Special Report: For Investors, COP27 Summit Brings New Opportunities
As the planet slashes emissions, here’s what investors can expect.
It was a year that brought catastrophic flooding to Pakistan, wildfires in Europe, and drought around the world, the latest consequences of global warming. In the United States, as U.N. Secretary-General António Guterres noted in October, Hurricane Ian “delivered a brutal reminder that no country and no economy is immune from the climate crisis.”
These are the issues facing the world as nations gather in Sharm el-Sheikh, Egypt, for the climate summit known as COP27, which opens this weekend.
This is the same summit where nations met 12 years ago to sign the Paris Agreement to curb climate change. Since then, a flurry of national pledges to slash greenhouse gas emissions to net zero (to take as much carbon out of the atmosphere as one is putting in) by 2050 has materialized. The target is aimed at keeping global temperatures to 1.5 degrees above preindustrial levels, forestalling the worst effects of global warming.
The arc of climate change is a lot like parenting: The days are long, but the years are short. To get to net zero credibly, companies and nations need to have slashed emissions by 45% by 2030—just seven years away.
“Climate change isn’t a potential risk anymore, it’s a certainty,” said Annie Chor Joyce, head of ESG at Amundi U.S., speaking at a recent Reuters ESG conference.
For investors, the world’s move to reduce carbon will create risks and opportunities aplenty.
This year’s climate summit “will be the workman’s COP,” says Ian Simm, CEO of Impax Asset Management, referring to the acronym for the summit. “It’s important that the statements coming out of COP27 reconfirm the statements from COP26, and no backsliding.”
Last year’s summit resulted in agreements to reduce coal plants and methane emissions, roll back deforestation, and finance efforts by developing nations to address global warming. “It was a success because of the momentum it created around achieving net zero by 2050,” Hortense Bioy, global director of sustainability research for Morningstar, said at a recent briefing for reporters.
That momentum will be harder than usual to achieve this year. The Russia-Ukraine conflict coincided with food and energy shortages that sent prices soaring for fossil fuels. Such complications may be one reason a number of key executives have decided against attending the summit, including BlackRock CEO Larry Fink and Citigroup CEO Jane Fraser.
“My concerns around COP27 are that a lot of bank and asset manager CEOs have pulled out,” raising questions about effectiveness, says Anya Solovieva, global commercial lead on climate solutions at Morningstar Sustainalytics.
All these considerations create an array of risks and opportunities for investors. “The whole project of decarbonizing is the largest intentional reshaping of the economy,” says Paul Bodnar, BlackRock’s global head of sustainable investing, at a recent conference.
In an interview with Morningstar, Deirdre Cooper, who manages Vanguard Global Environmental Fund VEOIX, notes that the world is currently investing more than $600 billion a year in climate finance. “If we move to a net-zero scenario, that number needs to be $4-$6 trillion.”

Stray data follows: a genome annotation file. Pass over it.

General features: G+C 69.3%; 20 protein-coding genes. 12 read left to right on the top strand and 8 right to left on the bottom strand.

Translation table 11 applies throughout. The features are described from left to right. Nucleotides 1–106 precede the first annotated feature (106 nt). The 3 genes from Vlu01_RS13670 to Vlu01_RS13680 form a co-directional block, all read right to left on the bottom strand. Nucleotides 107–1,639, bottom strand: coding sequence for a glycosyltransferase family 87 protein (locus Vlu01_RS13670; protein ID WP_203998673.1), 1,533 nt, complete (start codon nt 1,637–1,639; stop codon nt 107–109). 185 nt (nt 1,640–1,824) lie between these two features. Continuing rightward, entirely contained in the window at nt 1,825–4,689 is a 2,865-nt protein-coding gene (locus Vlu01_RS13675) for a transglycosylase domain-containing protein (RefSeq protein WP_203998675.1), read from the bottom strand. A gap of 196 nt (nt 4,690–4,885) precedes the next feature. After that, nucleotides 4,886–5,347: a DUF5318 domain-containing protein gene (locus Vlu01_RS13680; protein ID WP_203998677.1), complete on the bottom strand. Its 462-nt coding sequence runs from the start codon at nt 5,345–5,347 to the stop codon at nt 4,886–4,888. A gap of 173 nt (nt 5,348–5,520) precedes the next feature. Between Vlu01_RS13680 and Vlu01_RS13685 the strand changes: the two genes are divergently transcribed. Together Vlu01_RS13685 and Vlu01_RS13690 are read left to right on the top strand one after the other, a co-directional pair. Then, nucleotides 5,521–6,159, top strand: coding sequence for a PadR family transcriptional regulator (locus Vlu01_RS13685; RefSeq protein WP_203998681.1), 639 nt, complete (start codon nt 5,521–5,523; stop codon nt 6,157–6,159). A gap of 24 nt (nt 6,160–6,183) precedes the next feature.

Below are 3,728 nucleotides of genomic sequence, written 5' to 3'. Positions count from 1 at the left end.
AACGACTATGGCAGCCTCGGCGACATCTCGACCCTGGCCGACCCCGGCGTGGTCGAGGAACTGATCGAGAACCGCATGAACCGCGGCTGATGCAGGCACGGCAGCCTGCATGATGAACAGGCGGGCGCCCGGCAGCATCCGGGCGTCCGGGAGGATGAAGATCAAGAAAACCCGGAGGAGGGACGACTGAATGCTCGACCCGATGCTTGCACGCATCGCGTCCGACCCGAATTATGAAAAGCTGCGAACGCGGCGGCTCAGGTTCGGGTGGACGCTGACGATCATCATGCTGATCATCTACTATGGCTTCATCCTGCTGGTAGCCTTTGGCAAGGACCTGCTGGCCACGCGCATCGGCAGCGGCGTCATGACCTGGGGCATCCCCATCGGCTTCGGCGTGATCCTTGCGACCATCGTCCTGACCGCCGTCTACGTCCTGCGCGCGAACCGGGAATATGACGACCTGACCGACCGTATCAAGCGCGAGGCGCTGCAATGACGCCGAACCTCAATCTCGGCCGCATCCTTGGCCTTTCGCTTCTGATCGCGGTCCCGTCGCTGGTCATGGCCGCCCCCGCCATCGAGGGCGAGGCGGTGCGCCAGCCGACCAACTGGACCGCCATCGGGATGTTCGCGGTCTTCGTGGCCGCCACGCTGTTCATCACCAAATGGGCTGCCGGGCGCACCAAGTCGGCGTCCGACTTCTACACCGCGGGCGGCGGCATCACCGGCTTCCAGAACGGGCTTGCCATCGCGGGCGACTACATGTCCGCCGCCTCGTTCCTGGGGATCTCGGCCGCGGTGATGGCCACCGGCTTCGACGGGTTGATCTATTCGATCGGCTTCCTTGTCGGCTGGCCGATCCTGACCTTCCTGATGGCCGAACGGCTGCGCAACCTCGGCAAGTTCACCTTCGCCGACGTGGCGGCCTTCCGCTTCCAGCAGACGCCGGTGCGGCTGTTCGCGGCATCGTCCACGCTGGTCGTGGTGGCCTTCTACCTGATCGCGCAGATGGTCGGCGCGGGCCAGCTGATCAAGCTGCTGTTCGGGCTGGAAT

Indeed, the Russia-Ukraine conflict has focused attention on the need for energy efficiency. Says Simm of Impax: “It’s sent a powerful signal to everybody to save energy. Energy efficiency opportunities have never had it so good.”
One positive note: The U.S. Inflation Reduction Act of 2022, providing tax credits for U.S. companies in renewable energy, electric cars, and energy efficiency. That’s helping with the mainstreaming of what once was called alternative energy. Indeed, the new law “sets us up to deliver low-cost highly visible energy systems that will aid a manufacturing renaissance” in the U.S., says Vanguard’s Cooper.
And Morningstar analysts are here to help you understand the risks and opportunities of climate change. Jon Hale, director of sustainability research for Morningstar, recently offered a list of funds and ETFs that might benefit from the Inflation Reduction Act.
Bioy also notes that funds tracking climate benchmarks have seen extraordinary growth and that existing conventional and sustainable funds are converting into fully fledged climate funds. Alyssa Stankiewicz, ESG research analyst for Morningstar, shared that one way to ensure that your fund is addressing climate change is through Morningstar’s new impact metrics.
In the coming week, watch out for our new articles and videos around COP27, including our special report on Investing in Water. Check for coverage on Morningstar.co.uk, Morningstar.ca, and Morningstar.it. Meanwhile, have a look at our previous special reports on investing in energy and investing in food.
Here are some water stocks and water funds to consider.
Expect water to be a big subject during climate talks.
As COP27 discussions start, expect asset managers to consider climate and water-related risks in tandem.
Here’s how to build a portfolio that fits your sustainability goals and interests, like climate change.
Water risk should be considered with the same scrutiny as carbon emissions.
A look at the companies, funds, and ETFs that could benefit from the move to nuclear energy, which doesn’t produce direct carbon emissions.
The number of climate funds has reached a record high of 1,140 globally.
Environmental activist Ed Gillespie sits down with U.K. editor Ollie Smith to give his take on the climate summit.
In the second part of our interview with ecologist and climate activist Ed Gillespie, Ollie Smith asks how hopeful Ed feels about the future.
Risks associated with climate change include drought, loss of agricultural crops, and floods.
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